In Harper Lee's "To Kill a Mockingbird," Jem invites his younger sister's classmate, Walter, to dinner because the older boy is caring and bighearted. Knowing that Walter's family is extremely poor, Jem makes the suggestion that Walter come to their house. This provides a meal that the boy otherwise would not have.
Jem's invitation comes after he sees his sister, Scout, beating Walter and learns what provoked her anger. Scout and Walter's new teacher had offered to loan the young boy money for lunch, unaware that Walter would not be able to repay the debt. Humiliated by the unwanted attention, Walter did not reply to his teacher's proposition. Trying to be helpful, Scout attempted to explain the economic conditions of Walter's family, but she got into trouble for interfering. She later takes her frustration out on Walter using her fists.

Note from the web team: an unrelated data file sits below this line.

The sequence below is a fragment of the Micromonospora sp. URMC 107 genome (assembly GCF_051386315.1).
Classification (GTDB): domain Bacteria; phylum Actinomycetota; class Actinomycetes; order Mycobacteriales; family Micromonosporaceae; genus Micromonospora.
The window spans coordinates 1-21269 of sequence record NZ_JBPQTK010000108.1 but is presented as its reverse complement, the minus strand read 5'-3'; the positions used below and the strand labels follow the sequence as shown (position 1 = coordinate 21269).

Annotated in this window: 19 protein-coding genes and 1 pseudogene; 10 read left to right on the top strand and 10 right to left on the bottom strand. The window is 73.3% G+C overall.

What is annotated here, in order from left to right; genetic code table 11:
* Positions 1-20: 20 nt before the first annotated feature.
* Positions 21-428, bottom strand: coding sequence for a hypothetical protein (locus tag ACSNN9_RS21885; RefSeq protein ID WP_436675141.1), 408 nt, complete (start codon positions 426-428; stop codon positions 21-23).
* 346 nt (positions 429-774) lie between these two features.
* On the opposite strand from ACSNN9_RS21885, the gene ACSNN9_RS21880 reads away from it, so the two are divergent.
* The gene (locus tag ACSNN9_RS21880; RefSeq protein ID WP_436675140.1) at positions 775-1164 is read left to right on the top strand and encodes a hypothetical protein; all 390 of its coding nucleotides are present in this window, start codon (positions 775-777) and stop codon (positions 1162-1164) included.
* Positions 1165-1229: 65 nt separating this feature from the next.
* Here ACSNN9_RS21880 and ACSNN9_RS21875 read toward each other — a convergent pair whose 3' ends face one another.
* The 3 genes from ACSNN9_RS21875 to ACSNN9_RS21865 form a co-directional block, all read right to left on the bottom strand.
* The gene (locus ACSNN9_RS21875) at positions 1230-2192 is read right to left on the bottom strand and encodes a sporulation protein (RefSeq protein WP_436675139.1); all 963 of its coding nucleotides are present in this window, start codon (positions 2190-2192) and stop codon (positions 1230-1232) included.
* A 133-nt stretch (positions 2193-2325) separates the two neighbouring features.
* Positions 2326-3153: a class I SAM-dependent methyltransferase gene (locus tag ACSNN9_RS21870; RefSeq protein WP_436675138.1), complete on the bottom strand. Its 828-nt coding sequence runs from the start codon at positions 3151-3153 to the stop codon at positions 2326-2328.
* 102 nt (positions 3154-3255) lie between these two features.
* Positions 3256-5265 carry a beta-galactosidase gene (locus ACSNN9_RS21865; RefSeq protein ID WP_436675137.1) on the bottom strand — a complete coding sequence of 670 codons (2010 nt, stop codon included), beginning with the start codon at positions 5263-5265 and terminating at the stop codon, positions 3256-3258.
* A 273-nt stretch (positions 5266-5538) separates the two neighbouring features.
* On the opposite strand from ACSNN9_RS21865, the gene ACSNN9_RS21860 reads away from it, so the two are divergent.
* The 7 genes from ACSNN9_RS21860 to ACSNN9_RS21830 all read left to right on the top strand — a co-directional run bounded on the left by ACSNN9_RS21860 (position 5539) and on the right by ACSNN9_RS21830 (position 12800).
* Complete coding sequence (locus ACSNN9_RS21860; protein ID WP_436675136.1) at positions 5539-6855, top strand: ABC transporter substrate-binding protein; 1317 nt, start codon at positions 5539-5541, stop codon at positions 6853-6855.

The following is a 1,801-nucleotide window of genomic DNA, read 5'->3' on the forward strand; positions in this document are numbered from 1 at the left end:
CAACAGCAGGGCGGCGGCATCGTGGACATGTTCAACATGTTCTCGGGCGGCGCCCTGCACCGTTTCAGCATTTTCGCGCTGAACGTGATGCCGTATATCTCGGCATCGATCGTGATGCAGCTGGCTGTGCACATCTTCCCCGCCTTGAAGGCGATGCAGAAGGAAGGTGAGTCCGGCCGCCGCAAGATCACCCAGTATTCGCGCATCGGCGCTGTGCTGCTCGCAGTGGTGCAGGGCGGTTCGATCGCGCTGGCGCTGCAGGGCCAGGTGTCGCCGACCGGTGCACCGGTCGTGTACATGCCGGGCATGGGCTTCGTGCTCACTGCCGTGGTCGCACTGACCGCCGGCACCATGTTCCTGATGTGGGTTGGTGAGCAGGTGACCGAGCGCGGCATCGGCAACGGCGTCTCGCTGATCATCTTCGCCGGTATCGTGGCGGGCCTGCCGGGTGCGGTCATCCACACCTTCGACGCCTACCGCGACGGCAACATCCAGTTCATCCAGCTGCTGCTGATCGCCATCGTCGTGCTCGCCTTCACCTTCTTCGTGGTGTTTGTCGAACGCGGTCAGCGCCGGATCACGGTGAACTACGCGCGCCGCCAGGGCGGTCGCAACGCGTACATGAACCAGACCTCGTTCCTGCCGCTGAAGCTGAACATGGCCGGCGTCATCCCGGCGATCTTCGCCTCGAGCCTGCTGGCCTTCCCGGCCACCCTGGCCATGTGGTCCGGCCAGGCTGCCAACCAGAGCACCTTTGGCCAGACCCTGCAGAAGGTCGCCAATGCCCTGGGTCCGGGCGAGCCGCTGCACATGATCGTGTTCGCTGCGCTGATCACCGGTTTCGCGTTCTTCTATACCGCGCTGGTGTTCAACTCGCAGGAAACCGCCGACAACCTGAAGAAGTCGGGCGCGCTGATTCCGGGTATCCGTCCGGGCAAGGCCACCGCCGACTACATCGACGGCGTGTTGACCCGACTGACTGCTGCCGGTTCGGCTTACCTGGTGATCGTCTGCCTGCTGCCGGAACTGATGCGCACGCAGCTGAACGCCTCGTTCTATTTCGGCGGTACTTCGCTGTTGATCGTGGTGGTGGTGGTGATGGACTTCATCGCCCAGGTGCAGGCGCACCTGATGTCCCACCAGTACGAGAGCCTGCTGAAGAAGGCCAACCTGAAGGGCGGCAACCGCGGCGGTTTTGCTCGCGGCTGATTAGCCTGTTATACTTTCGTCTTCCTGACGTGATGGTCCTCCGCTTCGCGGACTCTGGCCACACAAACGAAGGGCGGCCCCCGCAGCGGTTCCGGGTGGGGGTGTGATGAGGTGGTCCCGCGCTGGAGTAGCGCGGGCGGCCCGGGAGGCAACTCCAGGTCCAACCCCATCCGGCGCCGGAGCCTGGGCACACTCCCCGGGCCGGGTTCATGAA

When Jem understands the situation, he explains away Scout's actions to Walter by informing him that she is "crazy." Jem also makes the invitation to lunch more of a social occasion by telling Walter that their fathers are friends. The older boy recognizes that the younger boy is unwilling to accept charity. However, a mealtime visit based on camaraderie rather than charity is acceptable. Therefore, Walter is free to accompany Jem and Scout home for the midday meal.